RankRegionPrice on 6/20/23

As mentioned above, after 15 weeks Washington bumps California as the state with the most expensive gas in the nation. California slips to second, with Hawaii, Oregon, Nevada, Arizona and Alaska rounding out the top seven. Oregon is fourth for the second week in a row.  

States in the West Coast region are seeing small to moderate changes on the week, just like every other state: Arizona (-12 cents), Oregon (+9 cents), Washington (+8 cents), Alaska (+3 cents), California (-3 cents), Nevada (-3 cents), and Hawaii (-6/10th of a cent).

The refinery utilization rate on the West Coast fell from 93.1% to 89.7% for the week ending June 9. This rate has ranged between about 73% to 93% in the last year. The latest national refinery utilization rate is 93.7%.

According to EIA’s latest weekly report, total gas stocks in the region decreased slightly from 29.65 million bbl. to 29.57 million bbl.

A lower refinery utilization rate and a decrease in gasoline stocks can put upward pressure on pump prices.

Oil market dynamics

Crude oil prices rose last week but then fell to start this week on worries over the pace of Chinese economic growth. Additionally, the EIA reported that total domestic commercial crude inventories increased significantly by 7.9 million bbl to 467.1 million bbl last week.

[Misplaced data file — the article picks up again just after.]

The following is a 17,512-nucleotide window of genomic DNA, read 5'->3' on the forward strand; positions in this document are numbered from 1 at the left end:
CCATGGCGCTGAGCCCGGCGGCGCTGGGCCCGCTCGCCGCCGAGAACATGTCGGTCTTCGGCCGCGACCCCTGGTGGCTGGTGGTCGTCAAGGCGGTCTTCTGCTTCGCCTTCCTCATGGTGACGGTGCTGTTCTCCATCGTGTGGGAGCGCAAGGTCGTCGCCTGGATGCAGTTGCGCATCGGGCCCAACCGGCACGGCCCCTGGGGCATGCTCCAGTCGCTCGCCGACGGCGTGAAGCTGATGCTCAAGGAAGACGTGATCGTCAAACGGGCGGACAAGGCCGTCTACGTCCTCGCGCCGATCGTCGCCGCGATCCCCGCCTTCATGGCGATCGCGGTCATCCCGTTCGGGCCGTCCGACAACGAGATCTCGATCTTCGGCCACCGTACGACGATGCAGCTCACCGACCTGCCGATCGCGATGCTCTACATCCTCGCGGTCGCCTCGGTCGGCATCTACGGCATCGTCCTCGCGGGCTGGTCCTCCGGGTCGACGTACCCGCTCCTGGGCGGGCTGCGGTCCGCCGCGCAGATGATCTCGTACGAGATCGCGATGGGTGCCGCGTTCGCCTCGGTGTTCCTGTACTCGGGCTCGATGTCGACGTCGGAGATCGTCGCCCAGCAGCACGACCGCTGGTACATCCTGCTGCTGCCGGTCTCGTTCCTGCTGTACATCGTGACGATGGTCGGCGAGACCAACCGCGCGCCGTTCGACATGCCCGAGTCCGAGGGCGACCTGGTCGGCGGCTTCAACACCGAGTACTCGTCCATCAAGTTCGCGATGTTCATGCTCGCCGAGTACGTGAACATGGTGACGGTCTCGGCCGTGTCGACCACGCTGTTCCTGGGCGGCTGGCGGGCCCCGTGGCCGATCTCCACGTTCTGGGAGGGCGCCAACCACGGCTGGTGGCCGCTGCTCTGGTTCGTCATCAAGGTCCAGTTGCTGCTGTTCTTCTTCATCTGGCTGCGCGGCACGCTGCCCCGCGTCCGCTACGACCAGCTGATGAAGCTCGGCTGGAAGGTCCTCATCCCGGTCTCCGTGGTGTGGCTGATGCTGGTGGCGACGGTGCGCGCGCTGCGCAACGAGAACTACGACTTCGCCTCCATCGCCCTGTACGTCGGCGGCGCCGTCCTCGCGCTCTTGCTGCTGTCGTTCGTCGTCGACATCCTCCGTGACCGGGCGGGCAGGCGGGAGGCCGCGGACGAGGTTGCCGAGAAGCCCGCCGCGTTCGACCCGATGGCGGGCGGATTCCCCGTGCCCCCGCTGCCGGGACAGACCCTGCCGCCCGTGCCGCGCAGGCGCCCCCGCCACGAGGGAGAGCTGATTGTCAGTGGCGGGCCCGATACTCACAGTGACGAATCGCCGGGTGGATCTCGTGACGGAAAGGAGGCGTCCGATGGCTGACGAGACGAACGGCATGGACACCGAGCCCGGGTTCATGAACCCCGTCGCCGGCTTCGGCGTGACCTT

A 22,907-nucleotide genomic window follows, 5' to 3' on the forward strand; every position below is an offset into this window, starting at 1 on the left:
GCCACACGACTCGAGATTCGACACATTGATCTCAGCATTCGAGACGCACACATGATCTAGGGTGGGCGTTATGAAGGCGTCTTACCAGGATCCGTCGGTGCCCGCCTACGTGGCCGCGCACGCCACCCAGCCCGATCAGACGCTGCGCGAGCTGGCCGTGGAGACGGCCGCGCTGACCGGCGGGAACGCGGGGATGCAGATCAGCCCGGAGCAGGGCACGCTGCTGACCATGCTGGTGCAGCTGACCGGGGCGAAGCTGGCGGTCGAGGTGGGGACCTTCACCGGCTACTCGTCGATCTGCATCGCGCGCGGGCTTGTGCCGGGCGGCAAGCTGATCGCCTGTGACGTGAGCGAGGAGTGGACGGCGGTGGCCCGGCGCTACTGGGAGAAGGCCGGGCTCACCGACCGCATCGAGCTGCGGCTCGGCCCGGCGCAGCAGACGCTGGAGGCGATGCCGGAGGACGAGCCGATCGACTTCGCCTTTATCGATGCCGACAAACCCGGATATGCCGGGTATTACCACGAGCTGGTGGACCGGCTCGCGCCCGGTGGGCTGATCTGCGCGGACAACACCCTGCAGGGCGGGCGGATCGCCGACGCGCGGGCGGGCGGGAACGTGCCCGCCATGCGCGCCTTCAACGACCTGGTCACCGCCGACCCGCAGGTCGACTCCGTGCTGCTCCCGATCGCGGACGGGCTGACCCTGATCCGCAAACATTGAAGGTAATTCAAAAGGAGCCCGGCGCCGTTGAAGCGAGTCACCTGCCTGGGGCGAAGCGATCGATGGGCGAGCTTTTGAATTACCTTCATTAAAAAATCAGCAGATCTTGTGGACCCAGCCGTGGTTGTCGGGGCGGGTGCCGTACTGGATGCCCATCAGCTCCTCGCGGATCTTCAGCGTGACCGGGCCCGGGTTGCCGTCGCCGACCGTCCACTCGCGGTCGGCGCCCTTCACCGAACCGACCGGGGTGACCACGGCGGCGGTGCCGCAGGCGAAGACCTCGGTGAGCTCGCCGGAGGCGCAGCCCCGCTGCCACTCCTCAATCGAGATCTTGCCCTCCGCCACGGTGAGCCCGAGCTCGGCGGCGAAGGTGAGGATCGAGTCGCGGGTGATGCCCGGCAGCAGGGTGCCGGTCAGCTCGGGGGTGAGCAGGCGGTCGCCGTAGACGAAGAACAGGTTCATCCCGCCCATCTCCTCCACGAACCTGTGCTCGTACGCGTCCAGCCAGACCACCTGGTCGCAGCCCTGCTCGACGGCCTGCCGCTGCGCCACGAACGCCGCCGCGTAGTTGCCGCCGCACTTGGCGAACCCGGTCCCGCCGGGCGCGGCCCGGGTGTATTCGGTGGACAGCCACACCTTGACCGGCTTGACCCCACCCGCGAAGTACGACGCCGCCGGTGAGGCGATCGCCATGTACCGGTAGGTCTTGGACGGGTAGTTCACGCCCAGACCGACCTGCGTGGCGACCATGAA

At the close of Friday’s formal trading session, WTI rose $1.16 to settle at $71.78. U.S. markets were closed Monday in observance of Juneteenth. Today crude is trading around $71, compared to $69 a week ago. Crude prices are about $46 less than a year ago.

Drivers can find current gas prices along their route with the free AAA Mobile app for iPhone, iPad and Android. The app can also be used to map a route, find discounts, book a hotel and access AAA roadside assistance. Learn more at AAA.com/mobile.

National Gas Price Comparison 6-20-23


For the week, the national average slips two cents to $3.89 a gallon. The record high is $5.816 set on June 19, 2022. The Oregon average adds a penny to $4.42. The record high is $6.47 set on July 3, 2022. A year ago the national average for diesel was $5.82 and the Oregon average was $6.31.

Find current fuel prices at GasPrices.AAA.com.

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Fuel prices are updated daily at AAA’s Daily Fuel Gauge at AAA Gas Prices. For more info go www.AAA.com.  AAA Oregon/Idaho provides more than 880,000 members with travel, insurance, financial and automotive-related services, and is an affiliate of AAA National, serving more than 63 million motorists in North America.